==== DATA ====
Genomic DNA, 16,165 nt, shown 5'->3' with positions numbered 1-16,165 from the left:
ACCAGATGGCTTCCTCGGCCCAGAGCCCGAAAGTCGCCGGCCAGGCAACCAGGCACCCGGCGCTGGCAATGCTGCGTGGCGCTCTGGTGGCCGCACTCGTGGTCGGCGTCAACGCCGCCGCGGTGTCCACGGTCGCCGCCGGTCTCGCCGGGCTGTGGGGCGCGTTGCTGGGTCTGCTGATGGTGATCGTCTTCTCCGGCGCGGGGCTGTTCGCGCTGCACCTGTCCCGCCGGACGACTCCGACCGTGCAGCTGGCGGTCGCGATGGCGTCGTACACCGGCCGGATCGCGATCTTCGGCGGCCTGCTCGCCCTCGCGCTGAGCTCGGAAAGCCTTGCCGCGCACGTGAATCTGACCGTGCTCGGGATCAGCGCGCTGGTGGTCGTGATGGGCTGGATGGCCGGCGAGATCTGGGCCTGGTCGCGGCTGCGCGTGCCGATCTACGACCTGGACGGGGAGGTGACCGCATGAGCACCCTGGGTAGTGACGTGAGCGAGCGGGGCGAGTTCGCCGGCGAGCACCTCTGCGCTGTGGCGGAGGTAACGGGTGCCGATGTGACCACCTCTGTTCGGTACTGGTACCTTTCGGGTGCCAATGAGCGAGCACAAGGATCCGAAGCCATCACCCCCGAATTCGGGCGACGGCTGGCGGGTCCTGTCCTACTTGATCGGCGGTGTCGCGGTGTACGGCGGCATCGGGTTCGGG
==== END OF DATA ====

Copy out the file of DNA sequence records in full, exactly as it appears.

Genomic DNA, 16,165 nt, shown 5'->3' with positions numbered 1-16,165 from the left:
ACCAGATGGCTTCCTCGGCCCAGAGCCCGAAAGTCGCCGGCCAGGCAACCAGGCACCCGGCGCTGGCAATGCTGCGTGGCGCTCTGGTGGCCGCACTCGTGGTCGGCGTCAACGCCGCCGCGGTGTCCACGGTCGCCGCCGGTCTCGCCGGGCTGTGGGGCGCGTTGCTGGGTCTGCTGATGGTGATCGTCTTCTCCGGCGCGGGGCTGTTCGCGCTGCACCTGTCCCGCCGGACGACTCCGACCGTGCAGCTGGCGGTCGCGATGGCGTCGTACACCGGCCGGATCGCGATCTTCGGCGGCCTGCTCGCCCTCGCGCTGAGCTCGGAAAGCCTTGCCGCGCACGTGAATCTGACCGTGCTCGGGATCAGCGCGCTGGTGGTCGTGATGGGCTGGATGGCCGGCGAGATCTGGGCCTGGTCGCGGCTGCGCGTGCCGATCTACGACCTGGACGGGGAGGTGACCGCATGAGCACCCTGGGTAGTGACGTGAGCGAGCGGGGCGAGTTCGCCGGCGAGCACCTCTGCGCTGTGGCGGAGGTAACGGGTGCCGATGTGACCACCTCTGTTCGGTACTGGTACCTTTCGGGTGCCAATGAGCGAGCACAAGGATCCGAAGCCATCACCCCCGAATTCGGGCGACGGCTGGCGGGTCCTGTCCTACTTGATCGGCGGTGTCGCGGTGTACGGCGGCATCGGGTTCGGG